Due to their local-scale nature of severe convective storms and an inadequate covering of measurement stations of the German Weather Service (DWD), there was a considerable lack of knowledge regarding the spatial and temporal distribution of those events. Against this background, the interdisciplinary project „Convective Wind Gusts (ConWinG)“ was initiated at IMK-TRO and at the Institute of Hydromechanics (IfH) for a few years in order to investigate these phenomena more in detail.
However, what exactly are convective strong wind gusts? These strong wind events are usually triggered by thunderstorm events – especially during the warm summer months. Due to the falling precipitation and cooling processes in a thunderstorm cloud, a local downdraft develops (downbursts, see Youtube), which is deflected horizontally after hitting the surface (Wakimoto, 2001).
Various studies have already shown that convective gusts can reach even higher wind speeds compared to extratropical storms (winter storms). Wind peaks of more than 50 m/s have already been recorded. In Germany, the highest measured convective gust was observed on July 29, 2005 at the station Zinnwald (Ore Mountains) with a maximum wind speed of 52.6 m/s (Mohr et al., 2017). However, due to damage estimates after such events, it is believed that wind speeds comparable to those of a F3 tornado (70-92 m/s) are also possible.
As part of the DFG project "ConWinG" an event catalog for Germany from observation data of the German Weather Service (DWD, 1992-2014) has been created and the events were statistically evaluated. For the first time, it was possible to determine various characteristic features of convective gusts such as temporal and spatial variability, return periods or gust factors (Mohr et al., 2017).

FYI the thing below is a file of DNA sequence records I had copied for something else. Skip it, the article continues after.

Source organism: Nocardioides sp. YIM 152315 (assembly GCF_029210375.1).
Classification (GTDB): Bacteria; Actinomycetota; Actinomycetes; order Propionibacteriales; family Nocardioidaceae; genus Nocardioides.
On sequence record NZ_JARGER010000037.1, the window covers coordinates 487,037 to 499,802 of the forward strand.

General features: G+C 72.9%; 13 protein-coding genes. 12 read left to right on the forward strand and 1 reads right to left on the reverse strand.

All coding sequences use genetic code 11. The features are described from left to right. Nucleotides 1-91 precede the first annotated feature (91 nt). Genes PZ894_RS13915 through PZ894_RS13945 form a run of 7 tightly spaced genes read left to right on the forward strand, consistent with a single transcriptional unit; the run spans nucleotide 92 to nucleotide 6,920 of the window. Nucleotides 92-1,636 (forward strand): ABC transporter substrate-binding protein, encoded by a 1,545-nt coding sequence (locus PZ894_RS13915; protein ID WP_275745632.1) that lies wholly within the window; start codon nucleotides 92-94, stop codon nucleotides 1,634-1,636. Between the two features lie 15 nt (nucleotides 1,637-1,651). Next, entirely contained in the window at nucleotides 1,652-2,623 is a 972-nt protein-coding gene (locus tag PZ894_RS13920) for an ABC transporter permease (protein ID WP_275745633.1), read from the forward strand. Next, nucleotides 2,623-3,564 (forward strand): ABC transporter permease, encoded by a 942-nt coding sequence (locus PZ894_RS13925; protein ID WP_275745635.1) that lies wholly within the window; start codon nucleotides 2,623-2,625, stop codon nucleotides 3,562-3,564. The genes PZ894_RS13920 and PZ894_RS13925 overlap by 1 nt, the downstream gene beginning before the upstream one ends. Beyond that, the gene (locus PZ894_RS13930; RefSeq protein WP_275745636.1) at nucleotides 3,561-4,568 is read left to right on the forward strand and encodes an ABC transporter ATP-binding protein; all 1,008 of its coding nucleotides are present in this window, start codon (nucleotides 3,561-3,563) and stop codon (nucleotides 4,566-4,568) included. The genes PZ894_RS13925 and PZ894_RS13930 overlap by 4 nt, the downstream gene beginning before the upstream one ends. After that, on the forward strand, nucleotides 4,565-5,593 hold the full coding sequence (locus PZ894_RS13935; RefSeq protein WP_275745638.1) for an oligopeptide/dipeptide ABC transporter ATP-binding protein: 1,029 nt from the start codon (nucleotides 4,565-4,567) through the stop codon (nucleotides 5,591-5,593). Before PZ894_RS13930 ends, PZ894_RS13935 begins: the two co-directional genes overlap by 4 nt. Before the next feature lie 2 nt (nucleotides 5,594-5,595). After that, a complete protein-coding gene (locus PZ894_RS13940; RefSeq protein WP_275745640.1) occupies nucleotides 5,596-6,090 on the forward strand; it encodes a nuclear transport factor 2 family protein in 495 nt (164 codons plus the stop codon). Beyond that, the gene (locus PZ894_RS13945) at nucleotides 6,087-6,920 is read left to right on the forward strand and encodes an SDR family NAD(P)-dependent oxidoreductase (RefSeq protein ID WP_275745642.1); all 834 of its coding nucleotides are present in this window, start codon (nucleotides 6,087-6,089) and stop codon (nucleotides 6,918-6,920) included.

The results show, for example, that the occurrence probability of convective gusts increases from North to South Germany; however, no further spatial structures, such as a relation to orography or climate conditions, can be identified regarding their strength or likelihood. The distribution of the maxima shows that severe convective gusts of 30 m/s are possible everywhere in Germany. Similar to other convective phenomena (lightning, hail) convective gusts occur in Germany mainly in the warm summer season (especially May to August), when the atmospheric conditions favor the formation of deep moist convection. Most of the events are observed in June and July (for example, 53% of events ≥ 18 m/s, red in Fig.).
|Fig.: Mean seasonal distribution (running 11-day) of relative frequency of convective gusts exceeding a threshold of 18 m/s (red) and 25 m7s (blue; Germany, 1992 – 2014; source: S. Mohr/IMK-TRO).|
The wind load standards for buildings or structures currently contain only the characteristics of turbulent gusts. By contrast, convective wind events with strong vertical wind components and their interaction with urban structures are currently not considered. One reason for this is that, as described above, their strengths and dimensions have not been sufficiently known and their occurrence probability has been underestimated. With the results obtained in the sub-project of the IMK-TRO, the IfH had now the opportunity to better estimate the wind load on typical urban structures creating a first scientific basis that can be included in the standards in the future (Richter, 2017).
Mohr, 2018: ESKP-Artikel „Konvektive Starkwindereignisse in Deutschland“. Earth System Knowledge Platform, Germany [only in German].
Mohr, S., Kunz, M., Richter, A., and Ruck, B. (2017): Statistical characteristics of convective wind gusts in Germany, Nat. Hazards Earth Syst. Sci., 17, 957-969, doi:10.5194/nhess-17-957-2017.
Richter, A. (2017): Die Wechselwirkung von Fallböen mit typischen urbanen Bebauungsstrukturen. Dissertation, Fakultät für Bauingenieur-, Geo- und Umweltwissenschaften (BGU), Karlsruher Instituts für Technologie (KIT), Karlsruhe, doi:10.5445/IR/1000077291.
Wakimoto, R. M. (2001): Severe Convective Storms, chap. Convectively driven high wind events, 255–298, Meteor. Monogr., The American Meteorological Society, Bosten, USA.
[Working group: Atmospheric Risks]